“Also, we must ensure the implementation of laws to end gender-based violence and harmful practices like early/forced marriages, female genital mutilation, that are against women and girls and indirectly against true and enduring development of our nation and people.

“The narrative in the paragraph that was just quoted above, are part of the concerns that formed the Renewed Hope Agenda, particularly anchored on strengthening the four D Principles: Development, Democracy, Demography and Diaspora, aimed at integrating modern solutions into our policies.

“With a dynamic population of 220 million that is youthful, growing fast and projected to 450 million by 2050, making us among the fourth or fifth largest, most populous countries in the world by then, and with our rich cultural diversity, we are poised to harness our demographic potential for development of our country.

“I want to assure you, that we are taking bold steps and committed to addressing issues that affect our youth reproductive health, and in December 2023 I launched the Nigeria Health Sector Renewal Investment Initiative, through the Ministry of Health and Social Welfare, which is anchored in a sector-wide approach and the Basic Healthcare Provision Pact”.

Also speaking at the event, Governor Abdullahi Sule of Nasarawa State expressed outrage over the continued high rate of maternal mortality in Nigeria, calling it “unacceptable” and “a shame” that women still die in childbirth in 2024.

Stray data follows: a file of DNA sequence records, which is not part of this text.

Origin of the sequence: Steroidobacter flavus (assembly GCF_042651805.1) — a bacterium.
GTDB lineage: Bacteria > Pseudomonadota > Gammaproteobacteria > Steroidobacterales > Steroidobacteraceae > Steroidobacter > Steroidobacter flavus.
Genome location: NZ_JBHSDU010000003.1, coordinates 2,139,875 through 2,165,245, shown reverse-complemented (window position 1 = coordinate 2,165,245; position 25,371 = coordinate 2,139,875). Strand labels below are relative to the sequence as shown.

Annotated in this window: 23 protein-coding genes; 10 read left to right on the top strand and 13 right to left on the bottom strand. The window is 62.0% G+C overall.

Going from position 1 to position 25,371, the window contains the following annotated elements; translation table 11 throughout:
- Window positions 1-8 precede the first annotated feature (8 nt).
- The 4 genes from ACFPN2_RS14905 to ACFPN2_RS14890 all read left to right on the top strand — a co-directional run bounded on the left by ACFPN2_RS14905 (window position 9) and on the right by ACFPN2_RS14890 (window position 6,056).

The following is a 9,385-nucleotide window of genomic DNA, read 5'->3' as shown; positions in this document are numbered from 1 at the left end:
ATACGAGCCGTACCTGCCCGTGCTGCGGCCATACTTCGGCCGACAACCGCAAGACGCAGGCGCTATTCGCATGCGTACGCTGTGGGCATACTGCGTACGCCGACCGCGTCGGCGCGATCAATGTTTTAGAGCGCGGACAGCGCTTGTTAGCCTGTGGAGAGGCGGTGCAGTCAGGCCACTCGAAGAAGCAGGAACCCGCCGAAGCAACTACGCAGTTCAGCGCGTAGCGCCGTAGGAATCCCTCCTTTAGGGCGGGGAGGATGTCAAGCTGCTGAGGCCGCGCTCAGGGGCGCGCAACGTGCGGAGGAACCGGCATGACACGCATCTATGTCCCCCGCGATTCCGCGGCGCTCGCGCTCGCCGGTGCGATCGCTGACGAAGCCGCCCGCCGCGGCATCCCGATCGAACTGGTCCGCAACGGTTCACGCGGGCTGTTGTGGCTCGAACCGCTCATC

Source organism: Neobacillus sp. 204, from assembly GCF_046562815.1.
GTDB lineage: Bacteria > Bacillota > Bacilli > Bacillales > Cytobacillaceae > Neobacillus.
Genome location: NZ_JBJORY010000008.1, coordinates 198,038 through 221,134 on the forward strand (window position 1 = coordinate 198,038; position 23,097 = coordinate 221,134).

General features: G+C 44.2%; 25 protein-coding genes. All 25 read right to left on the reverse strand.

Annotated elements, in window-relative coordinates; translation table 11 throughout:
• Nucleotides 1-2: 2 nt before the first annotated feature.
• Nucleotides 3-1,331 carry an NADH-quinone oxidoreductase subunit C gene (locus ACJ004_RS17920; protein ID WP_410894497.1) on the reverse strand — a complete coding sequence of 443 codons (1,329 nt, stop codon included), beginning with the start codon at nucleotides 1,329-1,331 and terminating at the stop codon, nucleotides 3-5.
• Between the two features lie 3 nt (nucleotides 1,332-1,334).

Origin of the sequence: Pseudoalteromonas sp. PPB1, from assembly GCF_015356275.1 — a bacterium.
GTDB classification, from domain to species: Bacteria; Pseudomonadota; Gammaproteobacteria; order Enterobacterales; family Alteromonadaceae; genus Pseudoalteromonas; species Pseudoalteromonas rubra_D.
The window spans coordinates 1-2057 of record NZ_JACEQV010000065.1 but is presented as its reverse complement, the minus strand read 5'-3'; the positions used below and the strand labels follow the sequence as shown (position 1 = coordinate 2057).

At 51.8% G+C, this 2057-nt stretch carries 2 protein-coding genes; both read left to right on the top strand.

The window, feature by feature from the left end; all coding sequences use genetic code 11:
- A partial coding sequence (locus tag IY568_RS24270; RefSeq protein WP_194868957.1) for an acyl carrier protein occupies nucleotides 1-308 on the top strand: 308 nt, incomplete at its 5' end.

Represented at the event by his deputy, Emmanuel Akabe, Sule emphasized the need for collective action to address maternal health, infant mortality, stunting, and malnutrition, urging unity and cooperation among healthcare stakeholders to “save lives” and improve Nigeria’s healthcare system.

The Governor recommended that the report on these issues be presented to the Council of Health and Governors Forum to ensure widespread ownership and implementation of solutions.

Speaking at the launch, Natalia Kanem, UNFPA Executive Director, stated that “the fabric of humanity is strong because our fates are woven together” and urged global solidarity to address the pushback against women’s and girls’ rights.

She praised Nigeria’s progress in reducing maternal mortality and combatting gender-based violence but noted that more needs to be done to address the country’s high maternal death rate and unmet need for contraception.

The report highlights successes in reducing unintended pregnancies and HIV infections but notes that progress has slowed, and inequalities persist.

It calls for prioritizing those furthest behind, collecting better data, and empowering local actors to address local needs.

Kanem emphasized that investing in sexual and reproductive health benefits all of us, contributing to economic gains, education, productivity, and human happiness.

The report’s launch was attended by Nigerian government officials, healthcare professionals, and development partners, who pledged to work together to address the country’s sexual and reproductive health challenges.